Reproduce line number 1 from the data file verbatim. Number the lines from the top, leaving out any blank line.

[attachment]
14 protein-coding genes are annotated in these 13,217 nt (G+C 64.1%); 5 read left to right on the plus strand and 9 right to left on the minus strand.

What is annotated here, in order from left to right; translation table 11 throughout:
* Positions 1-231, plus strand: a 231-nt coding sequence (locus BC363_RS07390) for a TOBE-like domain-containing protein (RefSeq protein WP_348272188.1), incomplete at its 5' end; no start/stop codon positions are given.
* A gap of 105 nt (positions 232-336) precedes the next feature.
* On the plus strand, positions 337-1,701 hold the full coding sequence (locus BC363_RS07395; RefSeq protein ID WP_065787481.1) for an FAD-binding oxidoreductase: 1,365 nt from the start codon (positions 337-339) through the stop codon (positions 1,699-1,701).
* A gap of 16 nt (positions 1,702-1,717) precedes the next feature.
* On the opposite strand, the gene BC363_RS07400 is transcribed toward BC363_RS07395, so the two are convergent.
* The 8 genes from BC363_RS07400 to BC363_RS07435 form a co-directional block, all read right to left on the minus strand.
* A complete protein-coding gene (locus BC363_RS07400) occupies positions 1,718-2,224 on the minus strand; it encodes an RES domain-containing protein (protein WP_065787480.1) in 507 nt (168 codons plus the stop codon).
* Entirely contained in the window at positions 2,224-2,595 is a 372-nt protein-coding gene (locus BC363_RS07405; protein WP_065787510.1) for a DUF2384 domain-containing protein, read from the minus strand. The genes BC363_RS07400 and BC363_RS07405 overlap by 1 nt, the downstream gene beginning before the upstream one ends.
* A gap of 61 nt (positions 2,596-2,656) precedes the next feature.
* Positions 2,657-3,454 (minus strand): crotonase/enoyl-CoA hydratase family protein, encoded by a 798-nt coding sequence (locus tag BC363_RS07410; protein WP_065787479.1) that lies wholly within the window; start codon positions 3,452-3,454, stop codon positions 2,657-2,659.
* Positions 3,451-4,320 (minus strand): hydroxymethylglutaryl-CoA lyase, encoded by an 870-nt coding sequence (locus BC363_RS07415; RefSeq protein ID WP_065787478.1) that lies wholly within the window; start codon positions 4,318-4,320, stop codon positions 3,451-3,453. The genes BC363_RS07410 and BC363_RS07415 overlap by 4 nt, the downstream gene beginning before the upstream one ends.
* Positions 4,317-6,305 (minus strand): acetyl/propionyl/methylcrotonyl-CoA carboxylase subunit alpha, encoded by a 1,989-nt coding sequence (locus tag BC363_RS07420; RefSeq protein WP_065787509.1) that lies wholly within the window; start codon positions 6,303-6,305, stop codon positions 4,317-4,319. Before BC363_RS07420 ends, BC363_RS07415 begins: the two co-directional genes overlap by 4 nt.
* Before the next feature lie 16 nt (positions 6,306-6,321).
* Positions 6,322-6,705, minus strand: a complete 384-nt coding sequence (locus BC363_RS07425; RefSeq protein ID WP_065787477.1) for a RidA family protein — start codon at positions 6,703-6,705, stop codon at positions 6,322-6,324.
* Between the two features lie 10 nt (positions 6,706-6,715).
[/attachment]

14 protein-coding genes are annotated in these 13,217 nt (G+C 64.1%); 5 read left to right on the plus strand and 9 right to left on the minus strand.